Monday, August 22, 2016

Final Days, So Much to Do!!!

Oh yeah, we went there, it was crazy interesting!!! We couldn't leave Korea without checking out the DMZ and JSA!

Pre DMZ, we had a holiday on Monday, so I started cleaning my house and prepping for packing, then Ces and I met up and ran some errands in Hongdae.

The errands mostly included going to the Studio Ghilbli stores around the area.

Small one called catbus
They just opened a new big one! Most of the stuff is actually from Japan and therefore way overpriced, so we just looked.

We accomplished our mission though. After visiting various sock stores, cause those are a thing here, I finally managed to find a full set of Howl's Moving Castle socks!

Calcifer, Howl and Sophie!

We tried to go to bed early because on Tuesday we were off early on our grand adventure toooooooo NORTH KOREA (kind of).

We had booked a trip to the DMZ and JSA a few weeks ago, and it was finally time to go. We couldn't have lived here this long without going, right? I mean, it's like 2 hours away.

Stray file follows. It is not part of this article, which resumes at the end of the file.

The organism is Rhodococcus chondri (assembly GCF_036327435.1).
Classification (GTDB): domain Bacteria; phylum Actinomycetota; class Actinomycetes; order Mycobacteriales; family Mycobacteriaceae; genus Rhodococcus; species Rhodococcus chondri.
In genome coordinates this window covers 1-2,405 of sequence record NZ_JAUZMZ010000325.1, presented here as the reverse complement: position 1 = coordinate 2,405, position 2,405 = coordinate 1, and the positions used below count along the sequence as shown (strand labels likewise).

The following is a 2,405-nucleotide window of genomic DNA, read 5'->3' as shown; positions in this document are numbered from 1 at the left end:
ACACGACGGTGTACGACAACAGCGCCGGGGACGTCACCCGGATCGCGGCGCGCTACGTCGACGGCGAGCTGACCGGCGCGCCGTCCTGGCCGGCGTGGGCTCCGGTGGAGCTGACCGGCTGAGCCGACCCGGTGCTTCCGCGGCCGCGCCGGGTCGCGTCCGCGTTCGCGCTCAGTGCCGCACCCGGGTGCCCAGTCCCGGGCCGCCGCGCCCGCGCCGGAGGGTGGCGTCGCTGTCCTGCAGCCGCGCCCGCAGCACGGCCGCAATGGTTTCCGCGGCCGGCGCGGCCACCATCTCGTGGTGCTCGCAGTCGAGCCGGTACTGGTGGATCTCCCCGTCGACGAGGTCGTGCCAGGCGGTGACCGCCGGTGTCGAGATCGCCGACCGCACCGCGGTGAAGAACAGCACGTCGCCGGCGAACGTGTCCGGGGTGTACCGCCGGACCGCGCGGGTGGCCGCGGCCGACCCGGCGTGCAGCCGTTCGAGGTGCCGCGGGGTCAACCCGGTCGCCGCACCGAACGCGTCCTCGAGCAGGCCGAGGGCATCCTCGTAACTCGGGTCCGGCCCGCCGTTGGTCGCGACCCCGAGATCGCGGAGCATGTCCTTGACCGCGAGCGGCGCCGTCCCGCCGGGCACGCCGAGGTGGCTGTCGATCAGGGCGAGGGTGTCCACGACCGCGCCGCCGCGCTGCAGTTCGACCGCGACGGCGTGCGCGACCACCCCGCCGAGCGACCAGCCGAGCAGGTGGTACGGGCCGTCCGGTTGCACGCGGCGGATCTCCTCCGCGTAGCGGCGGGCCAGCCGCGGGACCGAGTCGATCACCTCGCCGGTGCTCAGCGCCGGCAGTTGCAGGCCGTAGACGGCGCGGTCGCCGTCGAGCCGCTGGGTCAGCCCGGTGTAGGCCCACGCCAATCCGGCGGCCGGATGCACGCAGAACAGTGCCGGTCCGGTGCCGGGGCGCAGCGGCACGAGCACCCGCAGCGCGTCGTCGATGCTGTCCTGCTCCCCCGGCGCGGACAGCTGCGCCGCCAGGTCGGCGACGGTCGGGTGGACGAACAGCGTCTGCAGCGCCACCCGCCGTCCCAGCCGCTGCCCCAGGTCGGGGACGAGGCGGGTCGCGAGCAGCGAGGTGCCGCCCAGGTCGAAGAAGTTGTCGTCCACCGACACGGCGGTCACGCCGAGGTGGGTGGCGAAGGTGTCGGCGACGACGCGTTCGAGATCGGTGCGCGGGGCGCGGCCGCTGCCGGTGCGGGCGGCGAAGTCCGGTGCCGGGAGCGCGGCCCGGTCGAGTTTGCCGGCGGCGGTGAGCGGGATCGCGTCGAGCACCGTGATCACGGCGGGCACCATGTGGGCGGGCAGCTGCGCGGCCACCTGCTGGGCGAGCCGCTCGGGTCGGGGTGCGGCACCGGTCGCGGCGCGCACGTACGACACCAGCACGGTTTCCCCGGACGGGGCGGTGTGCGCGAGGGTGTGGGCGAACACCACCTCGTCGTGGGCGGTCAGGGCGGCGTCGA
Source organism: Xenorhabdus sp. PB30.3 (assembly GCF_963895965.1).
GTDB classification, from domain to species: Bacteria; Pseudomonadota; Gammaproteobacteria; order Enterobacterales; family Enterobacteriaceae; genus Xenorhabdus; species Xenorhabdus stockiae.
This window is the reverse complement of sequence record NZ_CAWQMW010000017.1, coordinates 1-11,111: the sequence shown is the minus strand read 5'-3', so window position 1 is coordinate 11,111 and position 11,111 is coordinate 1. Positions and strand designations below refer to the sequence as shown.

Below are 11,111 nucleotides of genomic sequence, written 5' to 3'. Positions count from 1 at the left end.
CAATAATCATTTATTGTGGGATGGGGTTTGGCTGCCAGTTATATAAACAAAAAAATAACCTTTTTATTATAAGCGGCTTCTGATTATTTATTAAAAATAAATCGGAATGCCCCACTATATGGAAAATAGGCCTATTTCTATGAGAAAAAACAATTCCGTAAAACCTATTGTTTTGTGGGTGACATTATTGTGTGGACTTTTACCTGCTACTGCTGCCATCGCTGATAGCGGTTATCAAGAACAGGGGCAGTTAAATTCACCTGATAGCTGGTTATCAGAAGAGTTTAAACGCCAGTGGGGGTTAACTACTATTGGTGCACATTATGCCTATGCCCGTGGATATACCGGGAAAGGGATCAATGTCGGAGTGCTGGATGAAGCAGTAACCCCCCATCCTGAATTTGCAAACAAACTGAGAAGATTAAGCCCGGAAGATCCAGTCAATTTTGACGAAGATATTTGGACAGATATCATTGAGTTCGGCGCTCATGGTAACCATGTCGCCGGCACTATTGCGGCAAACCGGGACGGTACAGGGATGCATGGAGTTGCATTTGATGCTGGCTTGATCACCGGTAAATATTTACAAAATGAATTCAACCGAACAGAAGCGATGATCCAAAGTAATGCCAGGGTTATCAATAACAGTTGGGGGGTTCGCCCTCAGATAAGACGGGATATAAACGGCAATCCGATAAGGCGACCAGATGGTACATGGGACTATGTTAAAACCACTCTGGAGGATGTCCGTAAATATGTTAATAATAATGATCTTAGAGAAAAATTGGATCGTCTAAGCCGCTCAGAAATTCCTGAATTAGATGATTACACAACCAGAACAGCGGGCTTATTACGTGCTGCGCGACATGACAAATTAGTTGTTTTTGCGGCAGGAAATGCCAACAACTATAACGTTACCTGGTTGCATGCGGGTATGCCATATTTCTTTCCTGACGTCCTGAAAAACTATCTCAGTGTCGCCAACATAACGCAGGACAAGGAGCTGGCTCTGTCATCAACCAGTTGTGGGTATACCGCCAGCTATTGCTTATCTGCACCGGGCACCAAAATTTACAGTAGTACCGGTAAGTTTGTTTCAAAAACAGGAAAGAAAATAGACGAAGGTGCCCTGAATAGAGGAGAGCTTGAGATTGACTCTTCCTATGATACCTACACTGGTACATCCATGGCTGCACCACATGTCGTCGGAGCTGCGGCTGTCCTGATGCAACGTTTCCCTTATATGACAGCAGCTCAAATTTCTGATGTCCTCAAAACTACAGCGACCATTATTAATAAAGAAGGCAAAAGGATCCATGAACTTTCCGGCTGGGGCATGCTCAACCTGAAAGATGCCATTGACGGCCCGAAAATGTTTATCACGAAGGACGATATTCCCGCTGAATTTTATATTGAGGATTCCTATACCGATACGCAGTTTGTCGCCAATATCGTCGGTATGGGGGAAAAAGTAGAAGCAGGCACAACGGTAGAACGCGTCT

The tour, especially to the JSA, was very strict and photos were allowed only for very limited time frames and at very specific points. North Korean soldiers would be watching us the whole time, they said, so don't wave or instigate or do anything stupid.

It was pretty tense but really interesting to see. We even saw a North Korean side tour over in the grey building.

We were surprised when some North Korean
soldiers marched out

Behind that door is North Korea

standing with a guard. We are in North Korea right

After a semi tense morning (you're driving by fields full of landmines and marching carefully in two lines and being herded quickly places, it's rather nerve wracking), we stopped for delicious bulgolgi for lunch.